Canadiens off to familiarly sluggish start to 2018

Timo Meier scored twice with one being an empty net goal as the San Jose Sharks beat the Montreal Canadiens 3-1.

MONTREAL — If you blinked you might have missed it. Hats off to you if you saw it in real-time.

Alex Galchenyuk corralled a puck in the high slot, siphoned it down low to Max Pacioretty, and Pacioretty sent it to Andrew Shaw for the Montreal Canadiens’ only goal in a 4-1 loss to the San Jose Sharks on Tuesday at the Bell Centre. A perfect tick-tack-toe play … except it wasn’t.

The replay showed the puck bounced off the heel of Shaw’s stick, off of Sharks defenceman Justin Braun’s skate, and finally off Shaw’s shin pad and into the net. It should have come easier, especially on a five-on-three power play, and especially since the pass to Shaw was a gift.

But absolutely nothing comes easy for this Canadiens team.

It’s a new year, but this much hasn’t changed. The Canadiens ended 2017 by being shut out by the Florida Panthers at BB&T Center and started 2018 with a dud in front of their fans at home. It was their fifth loss in a row — all of them registered with the team not managing more than a single goal. And you can count it as the 24th time this season they haven’t managed to score more than two.

Ryan Dixon and Rory Boylen go deep on pucks with a mix of facts and fun, leaning on a varied group of hockey voices to give their take on the country’s most beloved game.

Not exactly a flattering statistic after 40 games. It’s no wonder frustration has reached a tipping point for the players, who held a closed-door meeting to address how things have devolved in recent weeks to put them eight points out of the second wild card position in the Eastern Conference and 12 points back of third place in the Atlantic Division.

“Our effort level needs to be better,” said defenceman Jeff Petry.

It didn’t look great when defenceman Karl Alzner blew a shoe in the neutral zone and virtually no one came to his rescue on San Jose’s fourth goal of the game — a play that saw Timo Meier stride in with seemingly all the time in the world to pick his spot in the roof of Carey Price’s net and hit it for his second of the night.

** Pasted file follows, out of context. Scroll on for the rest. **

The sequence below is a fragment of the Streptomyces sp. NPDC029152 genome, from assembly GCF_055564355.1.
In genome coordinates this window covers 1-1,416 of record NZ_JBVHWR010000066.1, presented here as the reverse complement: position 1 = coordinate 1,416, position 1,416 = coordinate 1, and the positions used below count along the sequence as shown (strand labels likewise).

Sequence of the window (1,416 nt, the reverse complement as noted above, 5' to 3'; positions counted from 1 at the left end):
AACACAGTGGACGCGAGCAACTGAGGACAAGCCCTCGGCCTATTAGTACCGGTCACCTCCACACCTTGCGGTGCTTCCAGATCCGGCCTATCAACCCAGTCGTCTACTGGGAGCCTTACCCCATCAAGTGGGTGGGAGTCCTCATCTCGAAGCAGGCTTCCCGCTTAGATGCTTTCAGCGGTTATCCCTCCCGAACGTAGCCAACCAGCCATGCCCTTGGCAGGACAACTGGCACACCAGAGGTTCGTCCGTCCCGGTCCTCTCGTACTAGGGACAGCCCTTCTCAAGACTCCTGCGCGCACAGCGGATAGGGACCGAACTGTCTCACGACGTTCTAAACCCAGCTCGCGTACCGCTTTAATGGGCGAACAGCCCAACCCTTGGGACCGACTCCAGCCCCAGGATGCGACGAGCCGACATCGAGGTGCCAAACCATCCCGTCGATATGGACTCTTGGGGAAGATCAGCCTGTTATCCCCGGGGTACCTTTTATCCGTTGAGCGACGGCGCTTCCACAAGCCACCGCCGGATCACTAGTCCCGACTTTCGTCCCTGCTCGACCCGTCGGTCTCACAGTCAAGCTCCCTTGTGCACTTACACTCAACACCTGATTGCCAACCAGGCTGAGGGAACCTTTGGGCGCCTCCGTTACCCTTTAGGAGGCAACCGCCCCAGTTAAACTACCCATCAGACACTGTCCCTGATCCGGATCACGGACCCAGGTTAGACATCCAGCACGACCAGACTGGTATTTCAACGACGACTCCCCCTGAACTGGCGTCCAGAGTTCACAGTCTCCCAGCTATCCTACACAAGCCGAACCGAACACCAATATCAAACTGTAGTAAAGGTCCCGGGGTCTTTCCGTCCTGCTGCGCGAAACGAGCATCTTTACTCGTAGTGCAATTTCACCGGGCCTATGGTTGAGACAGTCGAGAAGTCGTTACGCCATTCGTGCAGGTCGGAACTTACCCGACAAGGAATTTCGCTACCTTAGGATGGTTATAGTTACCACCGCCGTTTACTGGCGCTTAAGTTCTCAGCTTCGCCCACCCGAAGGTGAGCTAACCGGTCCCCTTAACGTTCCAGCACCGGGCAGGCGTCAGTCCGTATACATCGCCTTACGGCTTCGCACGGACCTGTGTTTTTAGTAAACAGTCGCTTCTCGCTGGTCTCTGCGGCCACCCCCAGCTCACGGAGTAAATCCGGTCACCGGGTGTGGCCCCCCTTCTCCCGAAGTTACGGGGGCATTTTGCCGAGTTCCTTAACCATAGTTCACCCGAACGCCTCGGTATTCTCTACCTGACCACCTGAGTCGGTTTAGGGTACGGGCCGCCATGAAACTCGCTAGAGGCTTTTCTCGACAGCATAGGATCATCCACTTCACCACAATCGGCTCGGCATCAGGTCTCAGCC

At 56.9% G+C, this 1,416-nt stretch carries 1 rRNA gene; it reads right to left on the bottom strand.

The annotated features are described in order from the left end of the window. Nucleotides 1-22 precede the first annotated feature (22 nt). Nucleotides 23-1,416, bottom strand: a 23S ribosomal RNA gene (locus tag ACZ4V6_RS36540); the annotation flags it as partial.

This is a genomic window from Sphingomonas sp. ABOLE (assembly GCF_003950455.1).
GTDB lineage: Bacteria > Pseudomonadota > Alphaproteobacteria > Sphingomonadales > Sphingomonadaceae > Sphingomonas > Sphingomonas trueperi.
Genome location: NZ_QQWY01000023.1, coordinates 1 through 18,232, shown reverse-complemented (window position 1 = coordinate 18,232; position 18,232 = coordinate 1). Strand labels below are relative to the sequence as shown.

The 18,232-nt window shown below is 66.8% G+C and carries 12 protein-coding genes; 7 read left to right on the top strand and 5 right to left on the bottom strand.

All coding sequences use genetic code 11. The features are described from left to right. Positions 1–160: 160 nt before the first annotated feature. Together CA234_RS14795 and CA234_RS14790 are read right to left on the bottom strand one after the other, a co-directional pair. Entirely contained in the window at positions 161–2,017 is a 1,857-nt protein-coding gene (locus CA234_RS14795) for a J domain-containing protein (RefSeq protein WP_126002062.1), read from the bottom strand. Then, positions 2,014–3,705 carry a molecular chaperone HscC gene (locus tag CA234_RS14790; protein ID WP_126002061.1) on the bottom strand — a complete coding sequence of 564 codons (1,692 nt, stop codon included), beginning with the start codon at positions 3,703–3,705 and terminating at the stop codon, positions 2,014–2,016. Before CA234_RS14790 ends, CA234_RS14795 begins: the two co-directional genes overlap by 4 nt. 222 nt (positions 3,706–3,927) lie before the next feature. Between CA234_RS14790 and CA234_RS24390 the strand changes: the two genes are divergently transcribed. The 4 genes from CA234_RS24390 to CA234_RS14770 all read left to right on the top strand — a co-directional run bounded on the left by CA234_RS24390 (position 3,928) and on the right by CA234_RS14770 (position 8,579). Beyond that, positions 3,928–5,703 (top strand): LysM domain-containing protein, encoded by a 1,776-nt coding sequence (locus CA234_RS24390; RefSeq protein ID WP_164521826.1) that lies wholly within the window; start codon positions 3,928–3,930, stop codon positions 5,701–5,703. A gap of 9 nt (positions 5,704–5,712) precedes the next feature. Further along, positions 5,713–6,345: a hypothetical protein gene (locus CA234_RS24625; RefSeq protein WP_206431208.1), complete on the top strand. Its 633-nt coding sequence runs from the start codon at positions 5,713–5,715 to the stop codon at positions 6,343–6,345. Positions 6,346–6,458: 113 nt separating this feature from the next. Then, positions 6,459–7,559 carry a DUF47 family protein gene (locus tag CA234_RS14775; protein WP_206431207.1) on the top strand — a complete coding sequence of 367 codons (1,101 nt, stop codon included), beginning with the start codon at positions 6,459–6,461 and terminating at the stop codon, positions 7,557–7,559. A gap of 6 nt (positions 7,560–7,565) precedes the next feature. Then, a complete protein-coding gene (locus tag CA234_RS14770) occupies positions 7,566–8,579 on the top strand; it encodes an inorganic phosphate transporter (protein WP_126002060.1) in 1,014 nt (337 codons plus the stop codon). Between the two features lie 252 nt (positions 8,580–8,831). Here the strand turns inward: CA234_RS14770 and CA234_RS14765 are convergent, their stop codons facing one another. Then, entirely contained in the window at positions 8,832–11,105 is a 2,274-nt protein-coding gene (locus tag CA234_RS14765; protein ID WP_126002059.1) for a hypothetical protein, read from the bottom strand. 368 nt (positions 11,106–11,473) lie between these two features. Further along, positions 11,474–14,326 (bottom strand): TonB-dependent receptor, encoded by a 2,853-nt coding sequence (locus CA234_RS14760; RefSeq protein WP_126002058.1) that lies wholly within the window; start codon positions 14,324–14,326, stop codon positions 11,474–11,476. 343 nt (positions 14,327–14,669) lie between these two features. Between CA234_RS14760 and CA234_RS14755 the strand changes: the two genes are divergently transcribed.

“We need to stop playing like individuals,” said forward Charles Hudon.

Easier said than done, especially when even the best of chances aren’t finding the back of the net.

“We know we have to skate teams into the ground in order to give ourselves a chance to win,” said Canadiens captain Pacioretty. “Too many times we were late on the back check and gave them odd-man rushes that way. We want our [defencemen] to take chances and our players to create offence, but that comes with covering up for each other. That part wasn’t there tonight.”

No, it wasn’t.

Exhibit A of what Pacioretty was referring to was Canadiens defenceman Joe Morrow pinching to keep a play alive at the offensive blue line, making a valiant effort to be the first player back on the play and stopping just short of covering Marc-Edouard Vlasic because he saw no one from his team was there to account for a potential drop pass to the slot.

Result: goal No. 2 for the Sharks.

It was a slow burn for the Canadiens from that point on. Same deal for the 21,302 fans who showed up at the Bell Centre and gave their loudest cheers before the game started, following a moment of silence for recently deceased Toronto Maple Leafs legend Johnny Bower, and sat quietly — for the most part — for the rest of the game.

There was one fan who showed up just to yell obscenities at Pacioretty throughout the night. There was another who jokingly belted out odes to former Canadiens, starting a “Saku Koivu” chant, then an “Oleg Petrov” chant, and then a “We want [P.K.] Subban” chant.

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Some in attendance were amused by this. Others … not so much.

“Yeah, I felt that,” said Pacioretty. “The best part about playing in Montreal is the fans, and the city, and the passion for hockey. So when we take that out of the building through poor play, and not winning, and not being exciting, and not scoring goals and not giving the fans a show, it’s upsetting. Especially when that’s your job, you know, to produce and it’s not there and you’re letting down the fans. It’s a very upsetting feeling.”

You can imagine it’s been a tough one to deal with through a 12-game goalless stint for the captain, who only has one goal in his last 23 games.

It can’t be that much more pleasant for several others on the Canadiens, who aren’t doing much better.

“Because we’re frustrated we’re just not doing our job out there,” said Canadiens coach Claude Julien. “We need to find a way to just refocus and get back to a game where everybody’s going to be committed to doing their job. Not just one way, but both ways. Offensively and defensively.”

The coach was then asked if that should still be the focus, with the team so far out of the playoff contention, and with the prospect of developing youth perhaps being a more fruitful pursuit at this stage.

“My approach is to solve the problem we currently have and try to win games,” Julien said. “And so long as the organization hasn’t made any decisions [about going in a different direction], that’s what I have to do. I have to find a way to get the team on the right track.”